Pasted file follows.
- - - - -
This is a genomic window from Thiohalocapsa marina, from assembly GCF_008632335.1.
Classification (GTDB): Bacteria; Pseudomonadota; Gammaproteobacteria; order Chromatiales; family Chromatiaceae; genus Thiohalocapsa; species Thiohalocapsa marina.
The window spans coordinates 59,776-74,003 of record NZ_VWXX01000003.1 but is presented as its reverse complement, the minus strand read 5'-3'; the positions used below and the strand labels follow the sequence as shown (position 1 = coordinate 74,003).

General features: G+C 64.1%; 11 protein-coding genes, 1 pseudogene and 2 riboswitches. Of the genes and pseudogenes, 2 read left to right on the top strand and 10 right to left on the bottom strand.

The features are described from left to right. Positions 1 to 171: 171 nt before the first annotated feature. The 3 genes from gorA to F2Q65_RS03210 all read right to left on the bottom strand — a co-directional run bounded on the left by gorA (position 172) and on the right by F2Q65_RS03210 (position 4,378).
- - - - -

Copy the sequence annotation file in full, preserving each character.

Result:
This is a genomic window from Thiohalocapsa marina, from assembly GCF_008632335.1.
Classification (GTDB): Bacteria; Pseudomonadota; Gammaproteobacteria; order Chromatiales; family Chromatiaceae; genus Thiohalocapsa; species Thiohalocapsa marina.
The window spans coordinates 59,776-74,003 of record NZ_VWXX01000003.1 but is presented as its reverse complement, the minus strand read 5'-3'; the positions used below and the strand labels follow the sequence as shown (position 1 = coordinate 74,003).

General features: G+C 64.1%; 11 protein-coding genes, 1 pseudogene and 2 riboswitches. Of the genes and pseudogenes, 2 read left to right on the top strand and 10 right to left on the bottom strand.

The features are described from left to right. Positions 1 to 171: 171 nt before the first annotated feature. The 3 genes from gorA to F2Q65_RS03210 all read right to left on the bottom strand — a co-directional run bounded on the left by gorA (position 172) and on the right by F2Q65_RS03210 (position 4,378).